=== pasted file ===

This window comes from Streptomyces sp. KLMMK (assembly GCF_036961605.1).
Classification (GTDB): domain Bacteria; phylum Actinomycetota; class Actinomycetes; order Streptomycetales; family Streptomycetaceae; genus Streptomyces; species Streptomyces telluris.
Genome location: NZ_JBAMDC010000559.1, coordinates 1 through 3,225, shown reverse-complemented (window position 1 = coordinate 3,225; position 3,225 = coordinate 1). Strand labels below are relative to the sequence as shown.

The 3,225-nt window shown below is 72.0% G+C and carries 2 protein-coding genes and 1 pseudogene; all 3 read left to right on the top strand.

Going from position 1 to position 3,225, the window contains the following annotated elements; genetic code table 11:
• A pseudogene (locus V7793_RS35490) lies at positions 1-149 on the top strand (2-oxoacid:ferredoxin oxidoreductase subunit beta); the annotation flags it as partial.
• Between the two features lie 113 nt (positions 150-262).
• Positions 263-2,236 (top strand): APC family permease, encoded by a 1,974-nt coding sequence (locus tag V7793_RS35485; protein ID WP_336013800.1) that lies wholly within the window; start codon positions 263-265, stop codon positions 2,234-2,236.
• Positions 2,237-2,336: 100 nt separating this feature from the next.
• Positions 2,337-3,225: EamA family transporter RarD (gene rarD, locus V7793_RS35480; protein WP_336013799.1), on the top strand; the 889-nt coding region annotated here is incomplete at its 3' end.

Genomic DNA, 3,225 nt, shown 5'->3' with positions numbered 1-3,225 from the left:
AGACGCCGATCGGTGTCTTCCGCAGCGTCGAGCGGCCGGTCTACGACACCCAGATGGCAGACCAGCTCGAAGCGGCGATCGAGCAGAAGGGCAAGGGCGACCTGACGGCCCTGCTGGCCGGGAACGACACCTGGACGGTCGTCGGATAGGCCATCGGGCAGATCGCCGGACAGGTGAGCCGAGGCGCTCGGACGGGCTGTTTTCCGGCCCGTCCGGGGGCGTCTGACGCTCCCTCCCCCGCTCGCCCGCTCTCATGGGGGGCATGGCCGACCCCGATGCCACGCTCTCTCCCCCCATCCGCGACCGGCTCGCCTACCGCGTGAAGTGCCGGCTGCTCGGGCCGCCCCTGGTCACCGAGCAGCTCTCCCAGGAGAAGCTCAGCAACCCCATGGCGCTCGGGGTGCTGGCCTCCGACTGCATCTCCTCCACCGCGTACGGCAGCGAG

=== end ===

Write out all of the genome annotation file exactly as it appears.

This window comes from Streptomyces sp. KLMMK (assembly GCF_036961605.1).
Classification (GTDB): domain Bacteria; phylum Actinomycetota; class Actinomycetes; order Streptomycetales; family Streptomycetaceae; genus Streptomyces; species Streptomyces telluris.
Genome location: NZ_JBAMDC010000559.1, coordinates 1 through 3,225, shown reverse-complemented (window position 1 = coordinate 3,225; position 3,225 = coordinate 1). Strand labels below are relative to the sequence as shown.

The 3,225-nt window shown below is 72.0% G+C and carries 2 protein-coding genes and 1 pseudogene; all 3 read left to right on the top strand.

Going from position 1 to position 3,225, the window contains the following annotated elements; genetic code table 11:
• A pseudogene (locus V7793_RS35490) lies at positions 1-149 on the top strand (2-oxoacid:ferredoxin oxidoreductase subunit beta); the annotation flags it as partial.
• Between the two features lie 113 nt (positions 150-262).
• Positions 263-2,236 (top strand): APC family permease, encoded by a 1,974-nt coding sequence (locus tag V7793_RS35485; protein ID WP_336013800.1) that lies wholly within the window; start codon positions 263-265, stop codon positions 2,234-2,236.
• Positions 2,237-2,336: 100 nt separating this feature from the next.
• Positions 2,337-3,225: EamA family transporter RarD (gene rarD, locus V7793_RS35480; protein WP_336013799.1), on the top strand; the 889-nt coding region annotated here is incomplete at its 3' end.

Genomic DNA, 3,225 nt, shown 5'->3' with positions numbered 1-3,225 from the left:
AGACGCCGATCGGTGTCTTCCGCAGCGTCGAGCGGCCGGTCTACGACACCCAGATGGCAGACCAGCTCGAAGCGGCGATCGAGCAGAAGGGCAAGGGCGACCTGACGGCCCTGCTGGCCGGGAACGACACCTGGACGGTCGTCGGATAGGCCATCGGGCAGATCGCCGGACAGGTGAGCCGAGGCGCTCGGACGGGCTGTTTTCCGGCCCGTCCGGGGGCGTCTGACGCTCCCTCCCCCGCTCGCCCGCTCTCATGGGGGGCATGGCCGACCCCGATGCCACGCTCTCTCCCCCCATCCGCGACCGGCTCGCCTACCGCGTGAAGTGCCGGCTGCTCGGGCCGCCCCTGGTCACCGAGCAGCTCTCCCAGGAGAAGCTCAGCAACCCCATGGCGCTCGGGGTGCTGGCCTCCGACTGCATCTCCTCCACCGCGTACGGCAGCGAG